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Am J Physiol. 1996 Jan;270(1 Pt 1):C57-66.

Swelling-activated anion conductance in skate hepatocytes: regulation by cell Cl- and ATP.

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Mount Desert Island Biological Laboratory, Salsbury Cove, Maine 04672, USA.


Cell swelling activates an outwardly rectifying anion conductance in mammalian cells. The channel responsible for this conductance mediates volume-regulatory efflux of organic osmolytes such as taurine. We observed a similar conductance in hepatocytes from the skate Raja erinacea. Whole cell Cl- conductance was increased > 100-fold by a 2-fold increase in hepatocyte volume. The conductance was outwardly rectifying and had a relative cation permeability of approximately 0.2. Cation permeability was increased by reductions in patch pipette CsCl concentration, suggesting that the channel pore contains saturable anion and cation binding sites with different anion and cation affinities. The conductance had a broad anion selectivity and a relative taurine permeability of 0.17. Activation of the conductance required intracellular ATP or a nonhydrolyzable ATP analogue. Elevation of intracellular Cl- from 20 to 155 mM reduced current activation while the rate and extent of cell swelling were unaffected. Reduction of intracellular Cl- concentration to 5-10 mM caused spontaneous current activation without cell swelling. These results suggest that increases in cell Cl- levels increase the volume set point of the channel. We propose that the main function of the outwardly rectifying anion channel is nonselective transport of organic solutes.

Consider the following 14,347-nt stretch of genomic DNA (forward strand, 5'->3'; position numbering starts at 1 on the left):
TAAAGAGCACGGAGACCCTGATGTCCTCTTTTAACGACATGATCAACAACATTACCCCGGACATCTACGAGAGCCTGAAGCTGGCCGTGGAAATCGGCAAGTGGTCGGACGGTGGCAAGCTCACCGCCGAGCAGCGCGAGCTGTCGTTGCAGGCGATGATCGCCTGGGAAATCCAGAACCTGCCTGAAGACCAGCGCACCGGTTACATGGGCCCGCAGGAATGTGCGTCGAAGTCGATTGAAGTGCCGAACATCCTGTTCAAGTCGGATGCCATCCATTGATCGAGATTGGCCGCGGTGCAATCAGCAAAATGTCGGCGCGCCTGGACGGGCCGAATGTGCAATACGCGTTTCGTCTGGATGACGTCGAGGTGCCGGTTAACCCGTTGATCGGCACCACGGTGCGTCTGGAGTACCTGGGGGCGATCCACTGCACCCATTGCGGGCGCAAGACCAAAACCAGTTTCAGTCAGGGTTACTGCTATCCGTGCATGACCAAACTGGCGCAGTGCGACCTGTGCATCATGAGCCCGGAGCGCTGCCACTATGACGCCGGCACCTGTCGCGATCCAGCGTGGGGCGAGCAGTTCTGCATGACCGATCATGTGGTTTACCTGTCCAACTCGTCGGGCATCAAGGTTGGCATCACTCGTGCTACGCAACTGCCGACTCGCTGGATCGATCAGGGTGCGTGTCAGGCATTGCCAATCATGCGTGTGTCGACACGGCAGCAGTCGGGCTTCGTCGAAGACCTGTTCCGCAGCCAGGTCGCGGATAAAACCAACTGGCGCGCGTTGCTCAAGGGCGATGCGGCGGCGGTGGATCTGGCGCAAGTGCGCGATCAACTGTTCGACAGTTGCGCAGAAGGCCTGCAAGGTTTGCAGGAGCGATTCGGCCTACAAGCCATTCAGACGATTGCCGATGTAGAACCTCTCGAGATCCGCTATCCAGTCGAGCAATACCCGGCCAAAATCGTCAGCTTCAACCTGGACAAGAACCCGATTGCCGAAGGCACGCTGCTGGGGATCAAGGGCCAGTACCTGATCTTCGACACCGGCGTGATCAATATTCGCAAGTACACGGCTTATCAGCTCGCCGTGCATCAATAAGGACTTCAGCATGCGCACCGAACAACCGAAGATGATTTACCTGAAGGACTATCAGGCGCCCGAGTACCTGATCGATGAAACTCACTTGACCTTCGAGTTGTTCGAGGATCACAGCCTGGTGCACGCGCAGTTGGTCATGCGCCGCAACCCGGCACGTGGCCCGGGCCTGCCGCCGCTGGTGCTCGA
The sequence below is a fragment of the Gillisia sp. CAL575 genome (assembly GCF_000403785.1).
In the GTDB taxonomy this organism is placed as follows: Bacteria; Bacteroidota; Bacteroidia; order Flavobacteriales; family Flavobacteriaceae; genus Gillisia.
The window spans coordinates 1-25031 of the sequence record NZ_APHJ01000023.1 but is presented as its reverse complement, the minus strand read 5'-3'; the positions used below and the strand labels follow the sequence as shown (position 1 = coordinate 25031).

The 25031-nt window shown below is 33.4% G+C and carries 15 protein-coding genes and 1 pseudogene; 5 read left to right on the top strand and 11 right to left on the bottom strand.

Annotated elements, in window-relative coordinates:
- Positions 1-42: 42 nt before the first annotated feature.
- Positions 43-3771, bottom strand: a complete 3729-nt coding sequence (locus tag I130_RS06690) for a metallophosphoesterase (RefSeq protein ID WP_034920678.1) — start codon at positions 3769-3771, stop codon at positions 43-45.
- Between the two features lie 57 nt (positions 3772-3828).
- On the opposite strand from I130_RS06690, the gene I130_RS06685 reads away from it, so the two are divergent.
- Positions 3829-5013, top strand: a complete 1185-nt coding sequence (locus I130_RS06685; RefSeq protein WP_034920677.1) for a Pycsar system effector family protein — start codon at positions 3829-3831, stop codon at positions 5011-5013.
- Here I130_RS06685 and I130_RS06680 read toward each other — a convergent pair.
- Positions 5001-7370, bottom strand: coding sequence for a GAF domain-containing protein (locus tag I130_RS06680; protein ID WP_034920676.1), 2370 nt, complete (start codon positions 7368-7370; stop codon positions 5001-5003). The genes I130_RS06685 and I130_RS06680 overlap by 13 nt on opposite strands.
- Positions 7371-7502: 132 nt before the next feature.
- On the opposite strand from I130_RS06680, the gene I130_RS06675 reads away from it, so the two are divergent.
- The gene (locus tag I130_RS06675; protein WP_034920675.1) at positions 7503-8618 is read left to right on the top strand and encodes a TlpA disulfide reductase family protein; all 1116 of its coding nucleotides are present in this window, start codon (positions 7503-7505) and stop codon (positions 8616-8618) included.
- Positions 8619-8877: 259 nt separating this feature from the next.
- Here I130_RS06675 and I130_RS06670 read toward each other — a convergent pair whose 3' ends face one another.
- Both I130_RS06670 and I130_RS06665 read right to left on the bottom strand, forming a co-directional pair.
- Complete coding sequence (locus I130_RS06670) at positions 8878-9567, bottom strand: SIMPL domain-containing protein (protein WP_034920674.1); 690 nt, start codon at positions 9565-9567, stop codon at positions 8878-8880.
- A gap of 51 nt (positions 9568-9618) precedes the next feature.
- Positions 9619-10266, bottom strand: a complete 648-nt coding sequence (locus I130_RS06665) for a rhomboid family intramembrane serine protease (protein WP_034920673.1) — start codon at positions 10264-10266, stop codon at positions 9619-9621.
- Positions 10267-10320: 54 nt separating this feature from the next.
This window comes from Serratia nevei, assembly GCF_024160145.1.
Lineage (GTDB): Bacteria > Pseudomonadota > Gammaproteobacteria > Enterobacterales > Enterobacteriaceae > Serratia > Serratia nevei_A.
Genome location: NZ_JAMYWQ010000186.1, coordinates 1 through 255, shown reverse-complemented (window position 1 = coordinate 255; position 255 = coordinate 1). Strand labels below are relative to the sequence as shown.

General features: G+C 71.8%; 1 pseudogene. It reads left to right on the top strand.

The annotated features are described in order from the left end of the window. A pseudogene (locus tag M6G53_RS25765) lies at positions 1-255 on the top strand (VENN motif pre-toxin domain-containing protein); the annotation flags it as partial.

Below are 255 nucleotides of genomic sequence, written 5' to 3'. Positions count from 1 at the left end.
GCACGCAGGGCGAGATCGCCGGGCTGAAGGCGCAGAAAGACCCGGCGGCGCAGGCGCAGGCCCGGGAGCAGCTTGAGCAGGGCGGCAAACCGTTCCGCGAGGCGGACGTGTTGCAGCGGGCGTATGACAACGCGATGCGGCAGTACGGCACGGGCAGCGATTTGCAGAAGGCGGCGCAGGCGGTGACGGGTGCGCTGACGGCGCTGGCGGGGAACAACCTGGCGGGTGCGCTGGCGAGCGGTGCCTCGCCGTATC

[Indexed for MEDLINE]

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